Bio

Professional Education


  • Bachelor of Science, National Taiwan University (2004)
  • Doctor of Philosophy, University of Michigan Ann Arbor (2011)
  • Master of Science, National Taiwan University (2006)

Stanford Advisors


Publications

All Publications


  • Acoustic and Photoacoustic Molecular Imaging of Cancer JOURNAL OF NUCLEAR MEDICINE Wilson, K. E., Wang, T. Y., Willmann, J. K. 2013; 54 (11): 1851-1854

    Abstract

    Ultrasound and combined optical and ultrasonic (photoacoustic) molecular imaging have shown great promise in the visualization and monitoring of cancer through imaging of vascular and extravascular molecular targets. Contrast-enhanced ultrasound with molecularly targeted microbubbles can detect early-stage cancer through the visualization of targets expressed on the angiogenic vasculature of tumors. Ultrasonic molecular imaging can be extended to the imaging of extravascular targets through use of nanoscale, phase-change droplets and photoacoustic imaging, which provides further molecular information on cancer given by the chemical composition of tissues and by targeted nanoparticles that can interact with extravascular tissues at the receptor level. A new generation of targeted contrast agents goes beyond merely increasing imaging signal at the site of target expression but shows activatable and differential contrast depending on their interactions with the tumor microenvironment. These innovations may further improve our ability to detect and characterize tumors. In this review, recent developments in acoustic and photoacoustic molecular imaging of cancer are discussed.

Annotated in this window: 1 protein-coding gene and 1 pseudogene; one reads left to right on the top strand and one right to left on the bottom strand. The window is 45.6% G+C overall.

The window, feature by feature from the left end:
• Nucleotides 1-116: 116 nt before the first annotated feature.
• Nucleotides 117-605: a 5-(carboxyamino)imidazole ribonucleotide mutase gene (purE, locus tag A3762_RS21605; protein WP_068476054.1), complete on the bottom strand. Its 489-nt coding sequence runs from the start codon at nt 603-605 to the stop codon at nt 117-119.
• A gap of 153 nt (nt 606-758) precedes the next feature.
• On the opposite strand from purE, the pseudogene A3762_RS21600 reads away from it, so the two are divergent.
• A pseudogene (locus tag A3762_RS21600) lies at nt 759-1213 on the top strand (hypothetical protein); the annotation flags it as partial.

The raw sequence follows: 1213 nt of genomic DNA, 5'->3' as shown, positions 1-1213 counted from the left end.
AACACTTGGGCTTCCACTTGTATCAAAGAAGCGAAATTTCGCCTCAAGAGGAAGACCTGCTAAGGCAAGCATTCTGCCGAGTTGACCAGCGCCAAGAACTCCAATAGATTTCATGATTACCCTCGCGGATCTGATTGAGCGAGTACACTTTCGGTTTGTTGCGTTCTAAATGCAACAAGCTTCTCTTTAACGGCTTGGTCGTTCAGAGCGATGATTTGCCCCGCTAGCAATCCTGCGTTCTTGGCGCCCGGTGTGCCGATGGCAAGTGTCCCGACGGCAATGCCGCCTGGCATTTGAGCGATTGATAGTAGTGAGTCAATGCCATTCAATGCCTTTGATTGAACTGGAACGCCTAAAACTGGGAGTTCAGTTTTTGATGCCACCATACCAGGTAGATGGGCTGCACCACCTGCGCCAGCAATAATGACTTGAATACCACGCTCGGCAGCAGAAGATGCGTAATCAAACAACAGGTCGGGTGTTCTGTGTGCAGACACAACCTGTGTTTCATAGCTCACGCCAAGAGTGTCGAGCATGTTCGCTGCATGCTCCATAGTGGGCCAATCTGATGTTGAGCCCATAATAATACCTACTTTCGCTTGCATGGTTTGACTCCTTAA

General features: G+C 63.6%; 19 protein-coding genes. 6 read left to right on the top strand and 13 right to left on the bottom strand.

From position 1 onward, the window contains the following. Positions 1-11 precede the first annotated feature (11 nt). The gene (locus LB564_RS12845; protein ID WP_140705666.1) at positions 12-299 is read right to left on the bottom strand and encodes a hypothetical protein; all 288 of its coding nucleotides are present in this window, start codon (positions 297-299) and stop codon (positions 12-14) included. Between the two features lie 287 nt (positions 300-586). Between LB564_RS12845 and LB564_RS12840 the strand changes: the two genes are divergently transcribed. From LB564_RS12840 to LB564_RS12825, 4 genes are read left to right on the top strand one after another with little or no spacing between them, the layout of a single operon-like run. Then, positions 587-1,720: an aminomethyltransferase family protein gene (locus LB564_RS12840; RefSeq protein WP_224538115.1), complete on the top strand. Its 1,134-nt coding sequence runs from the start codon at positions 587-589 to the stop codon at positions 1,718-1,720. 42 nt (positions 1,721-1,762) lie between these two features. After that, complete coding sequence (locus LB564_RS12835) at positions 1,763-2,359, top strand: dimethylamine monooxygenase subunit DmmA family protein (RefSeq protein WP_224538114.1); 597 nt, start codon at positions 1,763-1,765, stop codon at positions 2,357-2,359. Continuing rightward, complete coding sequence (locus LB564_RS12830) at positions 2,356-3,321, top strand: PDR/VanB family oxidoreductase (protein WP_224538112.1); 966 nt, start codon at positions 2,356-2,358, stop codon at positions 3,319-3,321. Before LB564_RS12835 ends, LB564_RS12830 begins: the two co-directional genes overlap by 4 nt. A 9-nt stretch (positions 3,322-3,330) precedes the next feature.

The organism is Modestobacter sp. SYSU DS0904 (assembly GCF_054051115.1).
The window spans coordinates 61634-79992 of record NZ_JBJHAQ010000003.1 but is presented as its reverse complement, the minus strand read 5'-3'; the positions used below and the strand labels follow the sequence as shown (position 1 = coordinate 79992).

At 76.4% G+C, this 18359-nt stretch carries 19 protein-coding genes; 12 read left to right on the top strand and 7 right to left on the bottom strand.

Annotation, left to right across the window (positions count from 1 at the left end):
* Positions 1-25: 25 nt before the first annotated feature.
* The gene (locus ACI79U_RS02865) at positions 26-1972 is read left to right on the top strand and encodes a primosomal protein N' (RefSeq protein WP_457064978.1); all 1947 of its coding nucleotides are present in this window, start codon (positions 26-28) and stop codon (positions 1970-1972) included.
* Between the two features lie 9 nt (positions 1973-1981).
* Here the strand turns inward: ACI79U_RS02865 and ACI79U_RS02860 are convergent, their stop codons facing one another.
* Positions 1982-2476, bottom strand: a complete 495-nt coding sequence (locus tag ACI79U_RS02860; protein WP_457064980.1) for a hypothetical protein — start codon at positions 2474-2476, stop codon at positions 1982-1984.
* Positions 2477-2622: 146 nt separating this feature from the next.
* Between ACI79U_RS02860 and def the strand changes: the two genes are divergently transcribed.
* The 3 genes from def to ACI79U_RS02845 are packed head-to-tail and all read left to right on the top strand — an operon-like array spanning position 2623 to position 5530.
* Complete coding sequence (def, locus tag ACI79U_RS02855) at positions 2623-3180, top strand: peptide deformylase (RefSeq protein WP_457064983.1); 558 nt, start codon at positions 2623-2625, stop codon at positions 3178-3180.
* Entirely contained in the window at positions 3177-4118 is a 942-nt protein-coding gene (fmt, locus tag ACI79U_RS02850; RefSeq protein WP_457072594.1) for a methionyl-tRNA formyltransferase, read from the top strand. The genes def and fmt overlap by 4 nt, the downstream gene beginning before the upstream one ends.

View details for DOI 10.2967/jnumed.112.115568

    View details for Web of Science ID 000326876800005

    View details for PubMedID 24187042

  • Characterizing dynamics of shear waves induced with acoustic radiation force impulse in histotripsy lesions for treatment feedback. journal of the Acoustical Society of America Wang, T., Hall, T. L., Xu, Z., Fowlkes, J. B., Cain, C. A. 2013; 134 (5): 4010-?

    Abstract

    Histotripsy mechanically fractionates soft tissues into fluid-like homogenates that cannot support shear waves. We hypothesize that dynamics of shear waves excited from a histotripsy lesion using acoustic radiation force impulse (ARFI) change progressively during the fractionation process, and such change is related to the degree of tissue fractionation. To test this hypothesis, lesions with different degrees of fractionation were created in agar-graphite tissue mimicking phantoms and ex vivo kidneys with increasing numbers of histotripsy pulses (3-cycle 750- kHz ultrasound pulses at a peak negative/positive pressure of 17/108 MPa). The shear waves were excited by ARFI focused at the lesion center. The shear-induced temporal displacement profile was measured at a lateral location 10 mm offset to the lesion with M-mode imaging. Results showed significant changes in two characteristics: the peak-to-peak displacement decayed exponentially, and the relative time-to-peak displacement increased and saturated with increasing numbers of histotripsy pulses (Nā€‰=ā€‰6). Correspondingly, the degree of tissues fractionation, as indicated by the percentage of structurally intact cell nuclei, decreased exponentially. Strong linear correlations existed between the two characteristics and the degree of tissue fractionation (R2 > 0.97). These results suggest that characteristics of shear waves induced in a histotripsy lesion may provide useful feedback for treatment outcomes.

    View details for DOI 10.1121/1.4830627

    View details for PubMedID 24181033

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